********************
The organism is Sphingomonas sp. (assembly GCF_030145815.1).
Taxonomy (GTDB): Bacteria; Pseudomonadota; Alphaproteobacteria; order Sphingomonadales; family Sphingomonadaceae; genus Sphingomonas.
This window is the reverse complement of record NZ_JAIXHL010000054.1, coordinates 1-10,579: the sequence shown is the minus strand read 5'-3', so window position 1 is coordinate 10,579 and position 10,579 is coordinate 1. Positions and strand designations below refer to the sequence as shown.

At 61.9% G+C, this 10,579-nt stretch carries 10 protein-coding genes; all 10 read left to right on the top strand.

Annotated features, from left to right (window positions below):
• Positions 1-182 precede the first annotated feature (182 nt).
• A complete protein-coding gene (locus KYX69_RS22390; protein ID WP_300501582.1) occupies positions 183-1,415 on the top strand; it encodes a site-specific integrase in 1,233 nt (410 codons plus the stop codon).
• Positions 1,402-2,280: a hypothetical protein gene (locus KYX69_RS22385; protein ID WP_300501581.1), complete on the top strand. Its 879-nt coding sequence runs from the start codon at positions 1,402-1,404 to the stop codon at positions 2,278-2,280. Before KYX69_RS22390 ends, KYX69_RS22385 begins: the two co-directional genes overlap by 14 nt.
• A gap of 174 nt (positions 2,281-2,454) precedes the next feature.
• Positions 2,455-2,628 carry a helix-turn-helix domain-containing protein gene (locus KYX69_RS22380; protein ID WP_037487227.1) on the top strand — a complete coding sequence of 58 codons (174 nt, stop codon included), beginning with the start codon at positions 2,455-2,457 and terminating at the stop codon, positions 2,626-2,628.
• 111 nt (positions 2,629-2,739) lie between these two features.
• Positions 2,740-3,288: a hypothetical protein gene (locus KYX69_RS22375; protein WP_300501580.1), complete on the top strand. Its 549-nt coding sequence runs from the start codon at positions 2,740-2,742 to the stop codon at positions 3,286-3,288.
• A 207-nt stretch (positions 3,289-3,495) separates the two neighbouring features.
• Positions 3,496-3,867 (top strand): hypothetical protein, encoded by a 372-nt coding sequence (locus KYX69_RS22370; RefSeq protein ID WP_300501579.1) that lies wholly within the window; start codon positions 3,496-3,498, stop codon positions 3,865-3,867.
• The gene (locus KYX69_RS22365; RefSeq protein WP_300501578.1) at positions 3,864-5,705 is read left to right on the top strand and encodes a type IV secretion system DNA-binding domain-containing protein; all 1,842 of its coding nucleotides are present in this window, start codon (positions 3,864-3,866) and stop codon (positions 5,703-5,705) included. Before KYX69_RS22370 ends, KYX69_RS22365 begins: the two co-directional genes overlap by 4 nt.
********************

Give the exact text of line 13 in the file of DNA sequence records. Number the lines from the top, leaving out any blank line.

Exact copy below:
• A 207-nt stretch (positions 3,289-3,495) separates the two neighbouring features.